Punished for Winning?

I had a question: “Should a person or a team be punished for winning?” Oh, I forgot to mention one pertinent information… the final score was 100 to 0.

This is the gist of what happened:

1) A women’s basketball game between 2 private high schools
2) The Christian private school won 100-0
3) The winning coach got fired after he said that he would not apologize for blowing out the other team

As I was reading this story, there were many different thoughts that came to my mind.

By firing the coach, what does it communicate to the players? If the team did not run up the score, would it have communicated something about mercy?

No matter how you look at it, there is a conflict of values.

Covenant School (the team that won) made this statement, “It is shameful and an embarrassment that this happened. This clearly does not reflect a Christlike and honorable approach to competition.”

Then in response to the school’s statement the fired coach said, “I do not agree with the apology or the notion that the Covenant School girls’ basketball team should feel embarrassed or ashamed. We played the game as it was meant to be played. My values and my beliefs would not allow me to run up the score on any opponent, and it will not allow me to apologize for a wide-margin victory when my girls played with honor and integrity.”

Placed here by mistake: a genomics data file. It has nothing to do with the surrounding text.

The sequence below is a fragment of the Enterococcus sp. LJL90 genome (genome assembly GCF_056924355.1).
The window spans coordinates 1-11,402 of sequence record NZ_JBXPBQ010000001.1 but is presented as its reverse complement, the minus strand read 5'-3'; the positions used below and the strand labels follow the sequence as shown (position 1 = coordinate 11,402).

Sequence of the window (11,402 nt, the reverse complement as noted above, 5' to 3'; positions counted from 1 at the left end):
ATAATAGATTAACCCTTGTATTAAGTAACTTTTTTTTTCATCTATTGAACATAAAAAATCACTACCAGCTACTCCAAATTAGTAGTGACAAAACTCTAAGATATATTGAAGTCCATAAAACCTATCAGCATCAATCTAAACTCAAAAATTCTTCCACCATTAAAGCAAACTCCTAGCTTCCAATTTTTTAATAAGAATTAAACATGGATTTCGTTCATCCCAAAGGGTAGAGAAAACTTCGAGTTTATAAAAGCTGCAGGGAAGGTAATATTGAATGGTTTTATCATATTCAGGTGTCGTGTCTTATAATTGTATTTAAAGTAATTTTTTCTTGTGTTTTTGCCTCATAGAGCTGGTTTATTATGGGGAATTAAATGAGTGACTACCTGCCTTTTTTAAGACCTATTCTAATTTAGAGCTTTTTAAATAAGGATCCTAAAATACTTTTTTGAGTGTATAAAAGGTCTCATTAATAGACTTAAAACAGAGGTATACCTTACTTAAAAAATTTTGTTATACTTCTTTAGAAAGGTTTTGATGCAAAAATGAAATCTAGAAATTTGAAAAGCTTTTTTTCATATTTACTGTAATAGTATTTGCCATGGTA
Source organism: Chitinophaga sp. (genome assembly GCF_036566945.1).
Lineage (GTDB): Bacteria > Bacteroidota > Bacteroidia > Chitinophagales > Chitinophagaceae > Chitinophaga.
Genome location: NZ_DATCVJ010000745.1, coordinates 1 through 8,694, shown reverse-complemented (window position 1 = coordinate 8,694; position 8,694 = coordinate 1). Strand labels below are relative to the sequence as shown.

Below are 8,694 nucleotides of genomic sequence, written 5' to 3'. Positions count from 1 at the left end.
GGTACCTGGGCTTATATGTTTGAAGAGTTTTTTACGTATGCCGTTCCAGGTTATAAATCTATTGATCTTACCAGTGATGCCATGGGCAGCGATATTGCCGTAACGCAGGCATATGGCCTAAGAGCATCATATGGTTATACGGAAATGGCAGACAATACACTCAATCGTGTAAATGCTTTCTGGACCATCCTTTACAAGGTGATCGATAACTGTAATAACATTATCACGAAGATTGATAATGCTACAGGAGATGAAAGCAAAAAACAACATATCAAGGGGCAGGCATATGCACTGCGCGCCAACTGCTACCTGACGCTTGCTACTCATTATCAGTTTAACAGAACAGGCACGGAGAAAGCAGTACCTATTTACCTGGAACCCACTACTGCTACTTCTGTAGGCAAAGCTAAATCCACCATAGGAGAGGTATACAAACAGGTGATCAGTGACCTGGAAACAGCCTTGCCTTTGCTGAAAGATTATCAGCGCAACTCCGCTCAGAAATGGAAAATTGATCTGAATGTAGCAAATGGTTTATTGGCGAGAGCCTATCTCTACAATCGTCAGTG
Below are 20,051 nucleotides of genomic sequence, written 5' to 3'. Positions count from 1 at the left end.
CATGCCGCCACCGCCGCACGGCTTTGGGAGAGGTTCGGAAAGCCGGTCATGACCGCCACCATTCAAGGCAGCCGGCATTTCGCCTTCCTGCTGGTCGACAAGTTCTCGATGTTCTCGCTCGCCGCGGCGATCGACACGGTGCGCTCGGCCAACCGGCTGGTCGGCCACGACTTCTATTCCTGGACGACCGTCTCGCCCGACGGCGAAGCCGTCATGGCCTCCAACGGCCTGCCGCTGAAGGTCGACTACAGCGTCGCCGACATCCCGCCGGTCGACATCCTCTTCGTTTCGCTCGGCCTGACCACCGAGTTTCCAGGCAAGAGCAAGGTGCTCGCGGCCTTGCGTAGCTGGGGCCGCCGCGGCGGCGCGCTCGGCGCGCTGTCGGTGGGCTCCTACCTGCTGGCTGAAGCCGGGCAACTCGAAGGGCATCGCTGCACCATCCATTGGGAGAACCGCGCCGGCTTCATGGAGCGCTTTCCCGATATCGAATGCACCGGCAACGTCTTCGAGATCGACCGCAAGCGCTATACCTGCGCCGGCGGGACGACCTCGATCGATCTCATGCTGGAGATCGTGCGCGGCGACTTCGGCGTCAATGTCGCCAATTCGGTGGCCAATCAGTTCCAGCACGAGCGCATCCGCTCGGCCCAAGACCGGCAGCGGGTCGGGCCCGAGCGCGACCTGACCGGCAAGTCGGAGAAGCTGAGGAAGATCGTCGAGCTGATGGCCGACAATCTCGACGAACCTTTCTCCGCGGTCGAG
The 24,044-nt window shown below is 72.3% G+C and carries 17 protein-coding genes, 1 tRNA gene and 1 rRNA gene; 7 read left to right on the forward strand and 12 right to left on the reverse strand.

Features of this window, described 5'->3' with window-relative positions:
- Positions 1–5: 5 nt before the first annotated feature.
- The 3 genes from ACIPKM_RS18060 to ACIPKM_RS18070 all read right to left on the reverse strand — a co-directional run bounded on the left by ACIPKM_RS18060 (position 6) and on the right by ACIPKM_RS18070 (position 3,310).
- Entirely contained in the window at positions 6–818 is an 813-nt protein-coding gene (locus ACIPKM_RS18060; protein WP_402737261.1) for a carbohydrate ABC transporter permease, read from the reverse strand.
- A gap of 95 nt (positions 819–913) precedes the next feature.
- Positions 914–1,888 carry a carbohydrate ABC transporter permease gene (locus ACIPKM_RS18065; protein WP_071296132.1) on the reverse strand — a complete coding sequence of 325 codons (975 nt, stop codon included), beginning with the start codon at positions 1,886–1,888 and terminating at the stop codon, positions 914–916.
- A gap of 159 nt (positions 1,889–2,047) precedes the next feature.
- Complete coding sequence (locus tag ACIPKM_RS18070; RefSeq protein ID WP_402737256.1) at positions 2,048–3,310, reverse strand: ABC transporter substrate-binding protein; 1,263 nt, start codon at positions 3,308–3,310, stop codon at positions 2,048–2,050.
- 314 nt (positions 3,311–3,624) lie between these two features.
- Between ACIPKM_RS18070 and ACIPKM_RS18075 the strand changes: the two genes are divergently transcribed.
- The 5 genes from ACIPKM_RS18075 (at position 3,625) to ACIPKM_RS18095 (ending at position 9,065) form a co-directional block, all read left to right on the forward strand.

Christina and I believe in teaching our kids to give 100% and do everything with excellence because it honors God. This is something I believe in passionately. But the problem is when this value comes in conflict with the value of mercy.

There have been times when I have been on the losing side in various sporting competition and it does not feel good to lose; therefore to be shutout by 100-0, it must have been hard to shallow.

There is more to life than just winning. This would have been a great opportunity for the coach to teach the girls something other than just basketball skills and hard play.

I don’t know how the game was played but I hope the winning coach put all their 2nd and 3rd string players in the game once they knew that they had the game in the bag. Sometimes showing mercy in a genuine way without compromising on the value of excellence is the fine balance we have to learn how to walk through life.

You can read the news article here.